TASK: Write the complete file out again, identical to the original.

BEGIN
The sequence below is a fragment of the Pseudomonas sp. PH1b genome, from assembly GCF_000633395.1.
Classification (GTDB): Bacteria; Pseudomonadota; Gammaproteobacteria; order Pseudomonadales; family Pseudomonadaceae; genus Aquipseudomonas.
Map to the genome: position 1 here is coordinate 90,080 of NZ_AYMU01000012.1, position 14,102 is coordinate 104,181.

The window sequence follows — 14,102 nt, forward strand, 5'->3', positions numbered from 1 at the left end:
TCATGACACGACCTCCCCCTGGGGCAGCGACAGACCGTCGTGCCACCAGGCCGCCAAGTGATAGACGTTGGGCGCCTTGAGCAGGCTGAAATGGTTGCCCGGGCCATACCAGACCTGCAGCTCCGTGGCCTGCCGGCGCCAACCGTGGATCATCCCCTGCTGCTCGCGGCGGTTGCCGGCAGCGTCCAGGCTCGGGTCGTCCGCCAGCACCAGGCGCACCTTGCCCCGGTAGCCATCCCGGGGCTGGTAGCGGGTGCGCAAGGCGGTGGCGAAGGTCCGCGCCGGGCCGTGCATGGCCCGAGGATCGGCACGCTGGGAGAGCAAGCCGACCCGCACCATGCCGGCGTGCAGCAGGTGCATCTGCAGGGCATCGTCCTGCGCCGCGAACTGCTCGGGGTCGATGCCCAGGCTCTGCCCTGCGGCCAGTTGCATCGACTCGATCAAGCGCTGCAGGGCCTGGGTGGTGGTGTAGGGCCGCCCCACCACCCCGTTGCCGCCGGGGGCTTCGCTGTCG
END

The sequence below is a fragment of the Pseudomonas sp. PH1b genome, from assembly GCF_000633395.1.
Classification (GTDB): Bacteria; Pseudomonadota; Gammaproteobacteria; order Pseudomonadales; family Pseudomonadaceae; genus Aquipseudomonas.
Map to the genome: position 1 here is coordinate 90,080 of NZ_AYMU01000012.1, position 14,102 is coordinate 104,181.

The window sequence follows — 14,102 nt, forward strand, 5'->3', positions numbered from 1 at the left end:
TCATGACACGACCTCCCCCTGGGGCAGCGACAGACCGTCGTGCCACCAGGCCGCCAAGTGATAGACGTTGGGCGCCTTGAGCAGGCTGAAATGGTTGCCCGGGCCATACCAGACCTGCAGCTCCGTGGCCTGCCGGCGCCAACCGTGGATCATCCCCTGCTGCTCGCGGCGGTTGCCGGCAGCGTCCAGGCTCGGGTCGTCCGCCAGCACCAGGCGCACCTTGCCCCGGTAGCCATCCCGGGGCTGGTAGCGGGTGCGCAAGGCGGTGGCGAAGGTCCGCGCCGGGCCGTGCATGGCCCGAGGATCGGCACGCTGGGAGAGCAAGCCGACCCGCACCATGCCGGCGTGCAGCAGGTGCATCTGCAGGGCATCGTCCTGCGCCGCGAACTGCTCGGGGTCGATGCCCAGGCTCTGCCCTGCGGCCAGTTGCATCGACTCGATCAAGCGCTGCAGGGCCTGGGTGGTGGTGTAGGGCCGCCCCACCACCCCGTTGCCGCCGGGGGCTTCGCTGTCG